A lesson in Contract Law

Contracts can take many forms. For most agreements, it is not even necessary for the contract to be in writing. There are several features that do need to be present for a contract to be formed between two or more parties.

Offer and acceptance
An offer can be made to enter into an agreement by one party, however the agreement will not become binding on them until such time as the other party has communicated acceptance of the offer. At any time up until the other party has accepted the offer, the offer can be withdrawn.

Those under the age of 18 years do not have capacity to contract. Nor do those who are of unsound mind or suffering from a condition impairing their decision making ability.

An intention to be bound by the agreement
What constitutes an intention to be bound really depends up on the circumstances of the case. If for example you offered to lend your neighbour your lawnmower, it is highly unlikely that either of you would intend to enter into a legally binding relationship. If on the other hand, you agreed to lend the neighbour your mower for the next 6 weeks in exchange for them paying you $20 a week for the use of it, there could well be inferred that there is some legally binding contract in place.

The consideration is commonly the price paid for an agreement. There must be consideration for a contract to be valid. Consideration does not always need to be in the form of money, though. For example, if I lent you my mower and in return you agreed to mow my lawns, the consideration for the use of the mower is my neighbour’s mowing of my lawns.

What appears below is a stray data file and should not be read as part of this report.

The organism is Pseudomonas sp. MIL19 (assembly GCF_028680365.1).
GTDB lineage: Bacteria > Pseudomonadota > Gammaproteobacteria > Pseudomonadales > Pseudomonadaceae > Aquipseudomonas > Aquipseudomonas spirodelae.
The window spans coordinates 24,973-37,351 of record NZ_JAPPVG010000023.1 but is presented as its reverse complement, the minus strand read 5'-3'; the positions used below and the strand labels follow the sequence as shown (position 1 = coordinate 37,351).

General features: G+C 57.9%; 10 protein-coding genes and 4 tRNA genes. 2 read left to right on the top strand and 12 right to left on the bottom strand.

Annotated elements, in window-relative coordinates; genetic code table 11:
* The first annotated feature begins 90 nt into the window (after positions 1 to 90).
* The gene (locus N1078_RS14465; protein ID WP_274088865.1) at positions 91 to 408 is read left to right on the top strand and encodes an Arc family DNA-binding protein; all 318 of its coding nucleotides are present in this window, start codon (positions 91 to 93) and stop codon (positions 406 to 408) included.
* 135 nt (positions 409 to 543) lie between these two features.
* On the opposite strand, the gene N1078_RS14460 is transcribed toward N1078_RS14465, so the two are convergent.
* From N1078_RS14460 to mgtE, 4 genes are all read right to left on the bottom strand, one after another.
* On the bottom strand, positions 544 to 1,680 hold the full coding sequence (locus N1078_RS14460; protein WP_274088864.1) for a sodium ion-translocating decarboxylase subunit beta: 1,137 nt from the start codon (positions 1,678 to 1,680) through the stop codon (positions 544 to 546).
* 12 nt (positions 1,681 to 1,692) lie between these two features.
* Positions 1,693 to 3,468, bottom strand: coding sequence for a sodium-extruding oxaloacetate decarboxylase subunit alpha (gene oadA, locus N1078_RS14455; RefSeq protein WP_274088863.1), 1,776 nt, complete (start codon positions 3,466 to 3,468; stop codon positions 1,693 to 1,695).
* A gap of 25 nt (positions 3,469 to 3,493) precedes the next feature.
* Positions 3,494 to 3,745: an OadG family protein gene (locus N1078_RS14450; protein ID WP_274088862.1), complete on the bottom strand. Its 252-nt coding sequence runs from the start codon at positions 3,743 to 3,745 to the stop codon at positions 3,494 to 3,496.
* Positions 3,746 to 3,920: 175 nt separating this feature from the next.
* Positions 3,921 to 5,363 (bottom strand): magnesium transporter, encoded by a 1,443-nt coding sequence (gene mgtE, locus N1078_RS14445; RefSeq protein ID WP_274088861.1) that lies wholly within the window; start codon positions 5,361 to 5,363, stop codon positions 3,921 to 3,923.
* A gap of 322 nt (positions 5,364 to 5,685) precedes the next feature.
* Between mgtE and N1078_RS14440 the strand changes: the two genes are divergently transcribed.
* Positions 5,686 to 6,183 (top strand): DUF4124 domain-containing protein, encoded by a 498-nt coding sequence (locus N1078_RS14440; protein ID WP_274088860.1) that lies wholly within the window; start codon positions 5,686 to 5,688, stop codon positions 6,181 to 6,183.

This last feature of a contract is often the most troublesome in business and this is where your solicitor will usually earn their fee. A poorly drafted contract can have completely unintended results or perhaps could have such little certainty that it is not a contract at all.

“I agree to mow your lawn for $20.00 per week” may seem like a fairly certain agreement, however the following uncertainties could well arise
* how long will this arrangement continue? – 6 weeks, 6 years, until I die?
* what if I move on to a 5 acre lot from my suburban block? Will the contract continue then?
* how often will you mow my lawn, will it be weekly or am I paying you a wage of $20 per week to mow it monthly?

Even if a contract contains enough certainty for it to be binding on the parties, it can still be ambiguous. A badly worded or punctuated sentence can often have more than one meaning. It’s the difference between “Let’s eat, Grandma!” and “Let’s eat Grandma.” The common law says that if the meaning could be one of two things, the interpretation that favours the person who did not draft the document will be preferred.

Contract law is complex – you should seek the assistance of your solicitor if you are about to enter into any significant contracts or agreements.